This schedule would shorten the school day, not only because of the planning time teachers would be taking at home, but also because this shorter school day eliminates the need for an afternoon recess, and for safety reasons, the lunch hour should be shortened, probably to 30 or 40 minutes. Unstructured periods like recess provide too much opportunity for breaking social distancing guidelines. Reducing recess time doesn’t impact instructional time. Shorter recesses could be taken in the regular classroom. Teachers could take their classes outside as long as classes don’t combine.
Another sticking point for having all students in elementary schools at the same time is lack of space for social distancing, especially if class sizes are capped at an arbitrary number of, say, 15. If non-classroom teachers’ rooms are freed up (libraries, gyms, conference rooms, etc.), there will be additional spaces available for classes. There should not be an arbitrary class size cap, but rather a formula of students to square footage, so that social distancing is maintained no matter the class size. For example, a class of 28 students could easily be accommodated in a library or gym. Most elementary schools would be able to safely social distance all of their students if all of their available school spaces were used and non-classroom teachers took regular classes. In exceptional circumstances, some classes would have to be relocated to other schools, board-owned facilities, or leased facilities (adult-learning centres, high schools, banquet halls or sports facilities that cannot open until the final phase of reopening, etc.).
School boards are able to implement such measures if they are given some basic criteria to follow, and they can do this without increasing budgets, as long as there is flexibility in allocations. If parents were shown such a plan and assured that social distancing and the necessary cleaning and safety measures will be taken, most students would return to school on a full-time basis, albeit with a shorter school day.
It's also advisable for staffing purposes to get a short-term commitment from parents as to whether or not they intend to send their children to school, for a time frame of say 2-3 months at a time. That way schools will have a firm basis upon which to divide students and staff classes. It’s only fair to ask this commitment from parents for budgeting purposes.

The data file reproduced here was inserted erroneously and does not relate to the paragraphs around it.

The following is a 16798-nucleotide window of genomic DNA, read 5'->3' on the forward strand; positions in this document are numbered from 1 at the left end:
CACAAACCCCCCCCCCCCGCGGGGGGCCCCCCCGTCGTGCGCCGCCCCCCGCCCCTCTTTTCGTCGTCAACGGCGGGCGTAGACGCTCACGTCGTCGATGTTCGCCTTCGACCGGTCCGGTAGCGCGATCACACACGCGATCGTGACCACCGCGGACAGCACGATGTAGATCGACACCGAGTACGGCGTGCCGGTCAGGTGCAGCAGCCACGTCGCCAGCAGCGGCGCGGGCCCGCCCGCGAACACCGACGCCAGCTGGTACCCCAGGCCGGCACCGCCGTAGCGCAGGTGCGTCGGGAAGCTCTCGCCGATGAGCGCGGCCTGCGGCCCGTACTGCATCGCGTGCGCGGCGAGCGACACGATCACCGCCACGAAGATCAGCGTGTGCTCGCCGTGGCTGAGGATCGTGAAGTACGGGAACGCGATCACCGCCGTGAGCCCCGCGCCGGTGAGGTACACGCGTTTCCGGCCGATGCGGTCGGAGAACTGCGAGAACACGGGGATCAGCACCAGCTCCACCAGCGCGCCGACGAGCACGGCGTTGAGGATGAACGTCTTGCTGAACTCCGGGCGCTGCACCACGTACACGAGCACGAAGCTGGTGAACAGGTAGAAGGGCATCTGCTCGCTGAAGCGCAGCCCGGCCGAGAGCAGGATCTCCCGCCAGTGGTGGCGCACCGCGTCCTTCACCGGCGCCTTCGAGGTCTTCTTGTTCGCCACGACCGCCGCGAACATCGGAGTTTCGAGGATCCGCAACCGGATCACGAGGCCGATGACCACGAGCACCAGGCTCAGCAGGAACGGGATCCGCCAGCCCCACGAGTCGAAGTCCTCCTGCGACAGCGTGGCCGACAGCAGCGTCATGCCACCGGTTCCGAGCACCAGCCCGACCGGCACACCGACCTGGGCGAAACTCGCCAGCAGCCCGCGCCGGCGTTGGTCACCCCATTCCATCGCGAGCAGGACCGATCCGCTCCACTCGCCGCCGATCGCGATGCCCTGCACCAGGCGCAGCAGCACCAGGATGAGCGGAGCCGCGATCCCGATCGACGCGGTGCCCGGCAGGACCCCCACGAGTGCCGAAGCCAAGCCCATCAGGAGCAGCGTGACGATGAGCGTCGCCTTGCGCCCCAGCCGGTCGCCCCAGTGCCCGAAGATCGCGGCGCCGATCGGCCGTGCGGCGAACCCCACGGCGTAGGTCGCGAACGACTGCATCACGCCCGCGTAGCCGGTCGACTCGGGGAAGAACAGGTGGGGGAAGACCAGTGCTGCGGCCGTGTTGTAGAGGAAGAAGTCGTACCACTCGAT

Such a plan would be sustainable if the pandemic continued for many months or even years. It could be flexible and adjusted for periods of distance learning if there are surges or local outbreaks of Covid-19. It's important to have a clear process for return to school that maximizes safety while returning as many students to school on a daily basis as possible, so that students are not robbed of opportunities and families are not put under unnecessary additional stress, financial or otherwise.
All over Ontario, people have been quarantined for weeks in order to flatten the curve and save lives, for the majority of places it has been working. Health officials are now saying that some places in Ontario have reached their peak and the daily number of cases are slowly starting to decline. However, long-term care homes are still at high risk and are being closely monitored to prevent a wide-scale outbreak.
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Canadians won’t be able to return to life as they knew it before the novel coronavirus pandemic until a vaccine is available, Prime Minister Justin Trudeau said Thursday.
“Normality as it was before will not come back full-on until we get a vaccine for this… That will be a very long way off,” the prime minister said during his daily news conference on Canada’s response to the COVID-19 outbreak.
As Canada confronts the worsening COVID-19 outbreak, Prime Minister Justin Trudeau has hinted his government might declare a federal emergency, giving his cabinet extra powers to battle the pandemic.
“It is a major tool and I can tell you that we already have a lot of tools that allow us to do what we need to do,” said Trudeau, at his Thursday news conference outside Rideau Cottage in Ottawa. “If there are other steps that need to be accomplished and can only be accomplished through invoking the Emergencies Act then we will do so.”
Some experts have been urging the government to invoke the Emergencies Act, while others have shuddered at the idea, which would be an extraordinary step in the government’s response to the crisis.
“We do recognize that the Emergencies Act is an extreme law with certain implications that would also require us to bring back the House of Commons to pass these measures,” said Trudeau.